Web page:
Winter can be a dark and gloomy season, especially in the coldest states, with little to see in the garden. We tend to plant trees and shrubs that will flower and be interesting in spring and summer, without thinking of that forgotten winter season where the smallest sign of life can be a joy. There are a number of plants with brightly colored winter twigs, such as the Red Twig Dogwood or the Yellow Twig Dogwood, but berries provide the most reliable way to have winter color from late fall almost to spring.
The bright red berries of evergreens like the Red Holly are well-known and it comes as a surprise to many people to learn that there is also a holly that loses its leaves in winter, so that the red berries are much showier and brilliant against the bare twigs. The bare branches of the Winterberry are smothered in bright red berries all winter long. It makes a brilliant display against snow as well as against the green background of warmer areas. It makes a rounded shrub five to eight feet tall, and about five feet wide, with dark-green leaves all summer. It grows at a moderate rate and soon becomes a strong feature in your garden and is a great choice for background planting in groups or running along a path or fence.
Growing Winterberry Holly Trees
The Winterberry will grow happily in any normal garden soil that is not too dry, but it grows even better in those damp places that defeat most other garden plants. If you have a pond or stream, or low-lying areas that hold water, then this bush will thrive in those locations. Since these conditions also suit the Red Twig Dogwood and the Yellow Twig Dogwood too, you can create an attractive winter landscape along your stream or around that pond, making a seasonal highlight in your garden. Since this is a native plant it can also be used in wild and semi-wild gardens where it will fit right into the natural landscape. It has no significant pests or diseases, so it will grow well with very little attention from you.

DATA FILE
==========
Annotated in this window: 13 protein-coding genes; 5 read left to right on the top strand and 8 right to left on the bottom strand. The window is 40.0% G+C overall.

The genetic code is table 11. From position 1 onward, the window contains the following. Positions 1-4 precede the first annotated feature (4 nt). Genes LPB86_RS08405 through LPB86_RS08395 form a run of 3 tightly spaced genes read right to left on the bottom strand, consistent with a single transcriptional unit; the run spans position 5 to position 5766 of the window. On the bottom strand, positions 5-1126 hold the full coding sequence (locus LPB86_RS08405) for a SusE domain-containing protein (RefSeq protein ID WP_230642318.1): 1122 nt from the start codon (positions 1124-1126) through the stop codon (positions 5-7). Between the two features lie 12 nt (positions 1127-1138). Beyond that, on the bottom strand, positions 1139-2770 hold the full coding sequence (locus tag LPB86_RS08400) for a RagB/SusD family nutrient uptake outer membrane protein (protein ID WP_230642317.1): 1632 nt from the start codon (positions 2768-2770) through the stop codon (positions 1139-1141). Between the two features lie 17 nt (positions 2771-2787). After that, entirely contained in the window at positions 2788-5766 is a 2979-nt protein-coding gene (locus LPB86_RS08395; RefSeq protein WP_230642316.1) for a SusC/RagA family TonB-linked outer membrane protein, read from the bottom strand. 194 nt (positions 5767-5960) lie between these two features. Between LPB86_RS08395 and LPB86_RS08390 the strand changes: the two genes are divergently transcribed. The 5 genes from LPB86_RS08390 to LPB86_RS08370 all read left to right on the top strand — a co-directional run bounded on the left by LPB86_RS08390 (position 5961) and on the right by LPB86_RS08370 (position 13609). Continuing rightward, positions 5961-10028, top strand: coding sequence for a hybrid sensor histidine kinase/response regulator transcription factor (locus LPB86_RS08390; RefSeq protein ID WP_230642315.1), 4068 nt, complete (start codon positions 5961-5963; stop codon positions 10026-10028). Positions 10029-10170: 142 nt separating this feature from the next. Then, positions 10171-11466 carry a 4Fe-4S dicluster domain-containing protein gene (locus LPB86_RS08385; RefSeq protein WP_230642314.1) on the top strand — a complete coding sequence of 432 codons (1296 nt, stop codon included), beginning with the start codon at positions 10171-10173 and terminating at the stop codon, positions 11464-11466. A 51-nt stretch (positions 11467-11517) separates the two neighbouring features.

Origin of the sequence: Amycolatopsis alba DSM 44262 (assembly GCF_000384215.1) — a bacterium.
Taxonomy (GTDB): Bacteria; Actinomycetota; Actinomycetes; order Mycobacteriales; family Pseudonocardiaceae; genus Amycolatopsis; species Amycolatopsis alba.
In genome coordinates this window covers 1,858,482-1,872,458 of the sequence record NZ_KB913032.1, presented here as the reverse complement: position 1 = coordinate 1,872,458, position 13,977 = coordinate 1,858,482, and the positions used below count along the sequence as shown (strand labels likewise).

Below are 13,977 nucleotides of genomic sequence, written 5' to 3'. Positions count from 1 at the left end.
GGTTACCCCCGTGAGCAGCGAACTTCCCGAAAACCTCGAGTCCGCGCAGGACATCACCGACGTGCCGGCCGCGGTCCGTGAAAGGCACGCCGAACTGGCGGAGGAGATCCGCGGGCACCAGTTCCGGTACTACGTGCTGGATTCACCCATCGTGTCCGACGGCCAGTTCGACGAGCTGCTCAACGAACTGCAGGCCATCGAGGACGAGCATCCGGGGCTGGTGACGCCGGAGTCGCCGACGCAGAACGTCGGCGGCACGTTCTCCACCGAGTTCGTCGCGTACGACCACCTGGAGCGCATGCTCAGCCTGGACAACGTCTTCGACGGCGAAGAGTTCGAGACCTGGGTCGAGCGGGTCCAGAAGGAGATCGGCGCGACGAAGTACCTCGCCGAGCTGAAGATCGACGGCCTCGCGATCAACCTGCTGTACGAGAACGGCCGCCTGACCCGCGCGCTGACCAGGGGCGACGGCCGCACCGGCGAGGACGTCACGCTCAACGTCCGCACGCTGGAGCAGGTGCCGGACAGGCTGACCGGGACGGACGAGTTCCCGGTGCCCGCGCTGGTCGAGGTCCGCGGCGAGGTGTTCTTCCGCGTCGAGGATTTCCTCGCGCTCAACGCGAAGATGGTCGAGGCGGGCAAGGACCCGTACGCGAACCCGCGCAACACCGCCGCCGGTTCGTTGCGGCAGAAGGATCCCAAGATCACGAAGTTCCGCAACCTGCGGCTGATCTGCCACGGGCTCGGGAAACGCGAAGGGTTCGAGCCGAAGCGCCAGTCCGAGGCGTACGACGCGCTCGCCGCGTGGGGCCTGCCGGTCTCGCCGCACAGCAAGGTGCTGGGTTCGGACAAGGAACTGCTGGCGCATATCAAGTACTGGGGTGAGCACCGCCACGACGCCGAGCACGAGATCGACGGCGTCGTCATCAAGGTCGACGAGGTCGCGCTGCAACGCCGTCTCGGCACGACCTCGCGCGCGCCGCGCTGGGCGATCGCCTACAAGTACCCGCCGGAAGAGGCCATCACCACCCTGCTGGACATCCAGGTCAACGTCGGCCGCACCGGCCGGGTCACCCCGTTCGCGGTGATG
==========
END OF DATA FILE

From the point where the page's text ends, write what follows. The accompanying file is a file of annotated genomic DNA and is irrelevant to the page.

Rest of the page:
The Winterberry (Ilex verticillata) is an American native plant that grows naturally throughout the east from Newfoundland, Canada all the way south to Alabama. In the wild it is usually found in wetlands, marshes and alongside streams and rivers, but in gardens it will grow in any normal soil. It is a deciduous relative of the evergreen holly trees that are so valuable as hedges and foundation plantings in almost every garden.
It has glossy, dark-green leaves up to four inches long, with small teeth along the edges. It naturally forms a dense shrub with many slender branches. In summer, tiny white flowers are produced which will hardly be noticed, but by fall these will have developed into red berries which look exactly like the familiar holly-berries of the Christmas season. Winterberry branches can be cut and used for festive decoration inside or outside your home.
Because it is hardy in even the coldest zones of the country, this plant is especially useful in those areas, where other garden plants will not survive. Since it also grows well in all the warmer regions too, this is a plant that everyone can grow and enjoy. When planting your Berry Heavy Winterberry, choose a sunny or partially-shady location. In hotter areas and in drier soil, afternoon shade is preferable. This plant will grow in all kinds of soil from sand to clay, but it does need moisture and is not especially drought resistant.
For group planting allow three to five feet between plants. The wider spacing is best if you are planting in wet soil where this shrub will grow wider and larger. Organic mulch over the root zone will help to conserve moisture and in poor soil should be renewed each spring for the first few years until your plants are well established.
Care and Maintenance
Pruning is not really required, but if you need to reduce the size of your plant a little, you can choose to prune in late winter or early spring. Branches can be removed for decoration in winter and this is often all the pruning needed. For maximum berry production, plant a mixture of male and female plants near each other. You only need one male plant to about eight female plants to get a good berry crop.